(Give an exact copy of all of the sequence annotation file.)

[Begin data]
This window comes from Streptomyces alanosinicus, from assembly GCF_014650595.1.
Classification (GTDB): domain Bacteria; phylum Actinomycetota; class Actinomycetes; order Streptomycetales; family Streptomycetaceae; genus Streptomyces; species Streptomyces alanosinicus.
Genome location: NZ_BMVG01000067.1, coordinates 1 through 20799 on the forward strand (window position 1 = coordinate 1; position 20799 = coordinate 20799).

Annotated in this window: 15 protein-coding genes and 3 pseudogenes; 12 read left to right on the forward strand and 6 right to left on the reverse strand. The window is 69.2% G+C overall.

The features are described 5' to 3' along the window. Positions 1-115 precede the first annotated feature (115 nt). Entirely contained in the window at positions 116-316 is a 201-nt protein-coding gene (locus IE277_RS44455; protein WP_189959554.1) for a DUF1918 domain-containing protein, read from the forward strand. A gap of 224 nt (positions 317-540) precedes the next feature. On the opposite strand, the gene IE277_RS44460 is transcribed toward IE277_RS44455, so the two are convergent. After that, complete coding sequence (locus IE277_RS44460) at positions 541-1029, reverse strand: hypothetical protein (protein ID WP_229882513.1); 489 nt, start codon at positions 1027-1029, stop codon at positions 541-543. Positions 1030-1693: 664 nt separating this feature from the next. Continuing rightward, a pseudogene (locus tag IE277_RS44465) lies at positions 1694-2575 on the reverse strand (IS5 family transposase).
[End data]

This window comes from Streptomyces alanosinicus, from assembly GCF_014650595.1.
Classification (GTDB): domain Bacteria; phylum Actinomycetota; class Actinomycetes; order Streptomycetales; family Streptomycetaceae; genus Streptomyces; species Streptomyces alanosinicus.
Genome location: NZ_BMVG01000067.1, coordinates 1 through 20799 on the forward strand (window position 1 = coordinate 1; position 20799 = coordinate 20799).

Annotated in this window: 15 protein-coding genes and 3 pseudogenes; 12 read left to right on the forward strand and 6 right to left on the reverse strand. The window is 69.2% G+C overall.

The features are described 5' to 3' along the window. Positions 1-115 precede the first annotated feature (115 nt). Entirely contained in the window at positions 116-316 is a 201-nt protein-coding gene (locus IE277_RS44455; protein WP_189959554.1) for a DUF1918 domain-containing protein, read from the forward strand. A gap of 224 nt (positions 317-540) precedes the next feature. On the opposite strand, the gene IE277_RS44460 is transcribed toward IE277_RS44455, so the two are convergent. After that, complete coding sequence (locus IE277_RS44460) at positions 541-1029, reverse strand: hypothetical protein (protein ID WP_229882513.1); 489 nt, start codon at positions 1027-1029, stop codon at positions 541-543. Positions 1030-1693: 664 nt separating this feature from the next. Continuing rightward, a pseudogene (locus tag IE277_RS44465) lies at positions 1694-2575 on the reverse strand (IS5 family transposase).